How do you start your day? Do you drag out of bed and head for the coffee pot with a grumpy look on your face? Or do you jump out of bed and start praising your God for the glorious opportunities which are set before you?
When we look at certain psalms, we see David acting out the second example. In fact, there were times when he would be considered raucous in his praise. Yet this king knew the heart of God and he knew the power of exuberant praise.
When I read Psalm 100, I think of Smith Wigglesworth, a legendary man of God who lived during the late 19th and early 20th centuries. Smith would start every day by dancing in praise to God for at least 10 minutes. He said that he often started in the flesh, but would always wind up in the spirit. He would force his flesh to worship God, and in so doing would reap the benefits.
Psalm 100 begins by telling us to make a joyful noise unto the Lord. Shout unto Him. Think ball game, and you’ll get the picture. The psalmist is telling us to shout and cheer for our God – as we would our favorite team.
If you are accustomed to a quiet, reserved service of worship, this admonition might seem strange. But if that’s so, why don’t you try it? Try it all by yourself, when no one is looking or listening. Shout, clap, and cheer your God. Be exuberant in your praise of your mighty God.
Angels gather around to hear the praises of God’s people. And your heart will be remarkably energized.
I Corinthians 1
We are about to hear many great lessons as we read the two letters to the Corinthians.
The city of Corinth was where Aphrodite (the love goddess) was worshiped. Thousands of prostitutes thronged her temple, so needless to say, liscentiousness was rampant. As Paul approached the city overwhelmed by the unruliness of its inhabitants, he had to be dismayed. Yet he stayed there for a year and a half, teaching and discipling all of those who would listen. And many did.
In this first letter, as we read through the lines, we can see the problems arising for such a bold city. First, Paul has to rebuke the believers for their strife and contentions over doctrine. “I am of Paul, or I am of Apollos, of I am of Cephas.” (V. 12).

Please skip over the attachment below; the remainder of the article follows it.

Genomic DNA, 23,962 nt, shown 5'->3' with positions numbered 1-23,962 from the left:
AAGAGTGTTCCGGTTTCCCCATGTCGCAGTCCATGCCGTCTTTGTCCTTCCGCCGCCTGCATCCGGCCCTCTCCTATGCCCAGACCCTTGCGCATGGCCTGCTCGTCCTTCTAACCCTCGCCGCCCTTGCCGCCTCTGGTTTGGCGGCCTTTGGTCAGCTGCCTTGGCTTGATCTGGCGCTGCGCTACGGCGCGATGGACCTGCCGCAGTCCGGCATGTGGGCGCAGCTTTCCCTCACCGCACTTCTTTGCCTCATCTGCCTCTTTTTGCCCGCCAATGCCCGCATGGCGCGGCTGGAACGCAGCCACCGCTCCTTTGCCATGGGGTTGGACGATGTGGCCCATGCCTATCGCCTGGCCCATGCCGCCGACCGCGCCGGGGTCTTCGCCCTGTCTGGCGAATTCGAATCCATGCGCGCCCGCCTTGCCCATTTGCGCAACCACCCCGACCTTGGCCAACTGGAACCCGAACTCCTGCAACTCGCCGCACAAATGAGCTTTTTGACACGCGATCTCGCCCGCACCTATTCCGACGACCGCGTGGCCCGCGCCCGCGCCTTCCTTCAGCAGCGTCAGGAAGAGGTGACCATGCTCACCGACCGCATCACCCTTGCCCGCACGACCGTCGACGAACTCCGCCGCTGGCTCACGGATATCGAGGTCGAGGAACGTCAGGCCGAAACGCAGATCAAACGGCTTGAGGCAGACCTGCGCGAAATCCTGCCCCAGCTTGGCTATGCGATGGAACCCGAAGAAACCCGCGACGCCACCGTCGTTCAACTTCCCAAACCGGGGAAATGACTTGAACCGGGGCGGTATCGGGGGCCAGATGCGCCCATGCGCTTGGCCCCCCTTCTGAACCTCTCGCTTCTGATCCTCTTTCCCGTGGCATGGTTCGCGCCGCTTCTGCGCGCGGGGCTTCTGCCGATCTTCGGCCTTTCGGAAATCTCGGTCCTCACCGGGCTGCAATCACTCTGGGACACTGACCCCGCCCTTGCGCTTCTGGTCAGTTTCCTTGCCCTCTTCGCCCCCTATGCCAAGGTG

Already, before the New Testament was even complete, the believers were arguing over who was the better preacher, and which message was the best. Wow! Human nature!
Then we can see another problem which had arisen. The “wise ” people were trying to say that believing in Jesus was foolish. The believers were being mocked and ridiculed.
Paul quickly addresses that attitude. “The message of the cross is foolishness to those who are perishing, but to us who are being saved it is the power of God.” (V. 18) In the following verses, Paul shows the uselessness of worldly wisdom in establishing a relationship with God. People may think that they are wise in this world – and they may be in worldly matters, but without God, they are not wise. Only God gives true wisdom to His people. And you have to believe to receive.
This wise versus foolish argument is one which still hangs around today. There are those who don’t believe, who have an arrogant approach to those who do. That’s just one of the bits of persecution which true believers have to endure.
Yet we should never let that attitude sway us as believers. Worldly wisdom doesn’t lead to God. Only godly wisdom does that. So we continue in the faith, convinced in our hearts of our beliefs. Our God will remain faithful to us as we remain faithful to Him.
In the meantime, we will pray for those who don’t believe. Perhaps they will find the truth.
Hold up the light, and don’t stop believing. Today let your light shine for all to see.
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